Goodbye to the Wet, Hot Season

end of summer

This blistering summer was so rainy and overwhelmingly humid that nearly everybody around town was talking about it. Most likely, any or all of you were part of one of those conversations. I guess that it’s hard not to talk about what you have to deal with every day.  But I, for one, have been sensing a change that’s coming. It usually happens every mid-August or early September for me. Maybe it’s the sparkling blue of the sky as the cirrus clouds hang up in the high altitudes, like gossamer strands. Or it could be the chip chip chipping of the mockingbird, choosing not to sing during the end of Dog Days, for whatever reason. And it might be the way that the narrow, lengthening shadows lay on the ground for most of the day. Or maybe it’s an occasionally cooler night that triggers the sense in me that Autumn is around the corner.

But what is it that makes the Fall of the year so welcomed, so anticipated, and in a lot of cases so longed for? It depends on the person, I guess, but in the minds and hearts of many it probably has something to do with the prospect of home town football; the turn in the temperature; the leaf change that comes around November; or the mystery of a foggy glow at midnight. It could also have something to do with the far-off sound of shotguns on a Sunday afternoon; ghost stories; the woody, mellow smell of burning yard litter; or the farmers’ market on a Saturday. And it might be something about that derelict old shanty at the end of the lane; the local dollar store’s aisles filled with Halloween candy; seeing the last golden flower nodding its tired head, far away in an abandoned field; or the incredible food and history associated with Thanksgiving that sends the mind racing.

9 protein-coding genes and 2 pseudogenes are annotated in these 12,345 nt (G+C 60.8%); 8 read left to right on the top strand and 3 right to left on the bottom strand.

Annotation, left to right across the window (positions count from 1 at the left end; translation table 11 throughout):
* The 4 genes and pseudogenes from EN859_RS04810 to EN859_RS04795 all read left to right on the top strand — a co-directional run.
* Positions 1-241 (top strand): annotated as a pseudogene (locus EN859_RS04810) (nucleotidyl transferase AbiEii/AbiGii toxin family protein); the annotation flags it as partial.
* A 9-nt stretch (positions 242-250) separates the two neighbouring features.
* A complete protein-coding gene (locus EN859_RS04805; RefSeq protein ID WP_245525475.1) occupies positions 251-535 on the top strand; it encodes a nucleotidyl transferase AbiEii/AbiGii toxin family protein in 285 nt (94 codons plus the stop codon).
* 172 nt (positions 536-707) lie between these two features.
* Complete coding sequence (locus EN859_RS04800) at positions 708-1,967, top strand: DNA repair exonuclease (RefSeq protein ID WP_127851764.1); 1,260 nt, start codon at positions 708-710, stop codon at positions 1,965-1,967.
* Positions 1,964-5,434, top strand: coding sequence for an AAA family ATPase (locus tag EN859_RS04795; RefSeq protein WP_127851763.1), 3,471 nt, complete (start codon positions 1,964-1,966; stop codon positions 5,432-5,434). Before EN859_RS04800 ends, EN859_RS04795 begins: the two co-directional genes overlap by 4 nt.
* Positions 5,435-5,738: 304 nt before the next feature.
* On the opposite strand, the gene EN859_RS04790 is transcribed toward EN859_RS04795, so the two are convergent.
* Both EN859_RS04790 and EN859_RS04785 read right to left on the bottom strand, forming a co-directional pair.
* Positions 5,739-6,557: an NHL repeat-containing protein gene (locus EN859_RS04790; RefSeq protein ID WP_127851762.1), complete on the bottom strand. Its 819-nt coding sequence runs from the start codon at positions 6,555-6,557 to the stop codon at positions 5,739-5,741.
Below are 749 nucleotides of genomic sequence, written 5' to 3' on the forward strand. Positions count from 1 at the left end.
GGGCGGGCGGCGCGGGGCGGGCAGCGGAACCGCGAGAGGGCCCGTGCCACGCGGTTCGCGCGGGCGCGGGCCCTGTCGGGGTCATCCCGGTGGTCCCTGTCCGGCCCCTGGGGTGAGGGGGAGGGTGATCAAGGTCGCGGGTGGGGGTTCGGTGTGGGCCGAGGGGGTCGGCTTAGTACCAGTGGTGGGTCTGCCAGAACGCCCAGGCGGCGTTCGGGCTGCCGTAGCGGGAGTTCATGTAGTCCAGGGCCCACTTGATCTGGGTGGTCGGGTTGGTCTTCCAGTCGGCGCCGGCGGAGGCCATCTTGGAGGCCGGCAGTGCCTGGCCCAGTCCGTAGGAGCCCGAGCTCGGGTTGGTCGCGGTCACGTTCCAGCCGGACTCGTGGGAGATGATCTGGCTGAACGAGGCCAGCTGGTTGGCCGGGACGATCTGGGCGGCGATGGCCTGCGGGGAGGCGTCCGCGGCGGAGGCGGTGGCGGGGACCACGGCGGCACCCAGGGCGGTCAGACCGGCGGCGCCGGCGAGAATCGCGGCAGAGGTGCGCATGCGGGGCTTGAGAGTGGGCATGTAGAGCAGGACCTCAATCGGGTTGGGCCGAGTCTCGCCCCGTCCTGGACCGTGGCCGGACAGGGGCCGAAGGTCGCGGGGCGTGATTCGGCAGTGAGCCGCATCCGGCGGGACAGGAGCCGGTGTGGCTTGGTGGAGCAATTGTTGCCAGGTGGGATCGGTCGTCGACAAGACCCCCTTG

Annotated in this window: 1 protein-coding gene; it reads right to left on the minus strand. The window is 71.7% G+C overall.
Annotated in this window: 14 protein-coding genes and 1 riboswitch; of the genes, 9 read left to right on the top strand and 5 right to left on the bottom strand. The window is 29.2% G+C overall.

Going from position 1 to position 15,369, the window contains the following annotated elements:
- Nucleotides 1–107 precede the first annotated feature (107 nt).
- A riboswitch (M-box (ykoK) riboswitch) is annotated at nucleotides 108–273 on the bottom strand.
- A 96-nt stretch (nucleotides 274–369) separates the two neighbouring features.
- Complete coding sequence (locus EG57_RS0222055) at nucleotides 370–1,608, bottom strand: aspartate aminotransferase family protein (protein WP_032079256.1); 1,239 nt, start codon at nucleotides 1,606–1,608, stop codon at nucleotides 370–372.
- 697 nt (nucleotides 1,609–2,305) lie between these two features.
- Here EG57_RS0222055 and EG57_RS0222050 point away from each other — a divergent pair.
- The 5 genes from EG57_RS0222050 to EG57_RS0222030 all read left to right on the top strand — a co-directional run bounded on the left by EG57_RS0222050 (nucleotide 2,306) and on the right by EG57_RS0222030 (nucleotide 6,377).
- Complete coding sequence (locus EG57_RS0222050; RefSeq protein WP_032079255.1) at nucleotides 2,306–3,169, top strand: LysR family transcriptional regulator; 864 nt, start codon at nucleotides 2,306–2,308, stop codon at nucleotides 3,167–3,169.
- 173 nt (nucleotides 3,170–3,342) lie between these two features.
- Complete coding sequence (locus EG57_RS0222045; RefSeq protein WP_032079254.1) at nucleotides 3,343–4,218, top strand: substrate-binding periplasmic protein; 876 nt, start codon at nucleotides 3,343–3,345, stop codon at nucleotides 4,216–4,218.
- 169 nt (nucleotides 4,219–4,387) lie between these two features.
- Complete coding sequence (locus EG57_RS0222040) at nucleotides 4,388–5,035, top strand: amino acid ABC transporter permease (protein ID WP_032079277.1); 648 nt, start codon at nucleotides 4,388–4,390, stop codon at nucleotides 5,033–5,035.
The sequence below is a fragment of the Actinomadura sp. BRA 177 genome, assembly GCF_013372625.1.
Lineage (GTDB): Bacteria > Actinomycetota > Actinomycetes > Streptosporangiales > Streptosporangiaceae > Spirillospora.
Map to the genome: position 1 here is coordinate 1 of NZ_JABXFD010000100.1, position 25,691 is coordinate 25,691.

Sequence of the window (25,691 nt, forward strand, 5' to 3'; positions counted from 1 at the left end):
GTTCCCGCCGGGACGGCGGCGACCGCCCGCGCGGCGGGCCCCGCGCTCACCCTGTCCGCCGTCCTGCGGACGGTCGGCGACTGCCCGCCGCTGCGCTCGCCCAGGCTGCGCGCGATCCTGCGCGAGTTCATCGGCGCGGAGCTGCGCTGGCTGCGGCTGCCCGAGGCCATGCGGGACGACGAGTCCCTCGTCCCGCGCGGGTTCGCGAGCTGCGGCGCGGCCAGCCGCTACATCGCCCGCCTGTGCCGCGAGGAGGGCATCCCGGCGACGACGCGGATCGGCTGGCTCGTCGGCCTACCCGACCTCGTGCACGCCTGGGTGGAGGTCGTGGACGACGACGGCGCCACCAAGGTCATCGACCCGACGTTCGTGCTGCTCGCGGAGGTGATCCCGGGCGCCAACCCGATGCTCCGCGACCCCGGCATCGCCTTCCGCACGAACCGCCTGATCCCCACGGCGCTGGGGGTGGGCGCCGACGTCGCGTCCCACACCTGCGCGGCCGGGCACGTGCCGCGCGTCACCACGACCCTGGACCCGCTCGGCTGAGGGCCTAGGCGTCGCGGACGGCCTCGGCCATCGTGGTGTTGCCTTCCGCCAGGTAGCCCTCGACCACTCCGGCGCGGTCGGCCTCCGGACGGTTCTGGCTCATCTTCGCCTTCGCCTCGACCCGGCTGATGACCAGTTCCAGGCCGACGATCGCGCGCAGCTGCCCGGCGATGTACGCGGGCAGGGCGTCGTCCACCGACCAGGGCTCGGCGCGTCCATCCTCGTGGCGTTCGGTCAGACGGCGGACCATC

This past Sunday I was watching FOX News while getting ready for church, and a Marie Calendar frozen turkey dinner commercial came on. Then I looked out through the front window at a beautiful morning, and thought about the hint of Fall that I have noticed these last couple of days. I immediately got to thinking about cornbread dressing, sweet potato souffle, gravy and mashed potatoes, congealed salad, squash casserole, biscuits, brownies and chocolate chip cookies, ambrosia, tender speckled butter beans, a honey roasted ham, laughter, and turkey of course.

Fall is a time for remembering, anticipating, and experiencing all those beloved notions that our thoughts can conjure; whether it’s the delight of great Thanksgiving fare, or any of the other much adored things that are connected with the season. But Autumn is also about a lovely dying away, when the world prepares for a well-deserved change; a comforting change that has been achingly awaited, like an old friend returning from being a long time away from home. Autumn is a season when we are all reminded, once again, just how awe-inspiring it can be to experience something as simple as a high school football game, or a forgotten pumpkin vine out at the old fattening pen, or the clusters of glittered leaves and acorns on the thrift store shelf; and then to get caught up in the overwhelming wonder of it all. So, please come quick Thanksgiving and Halloween and leaf change and cooler conditions; and all the rest that there is to love about the soon-to-come season of wonder. . .

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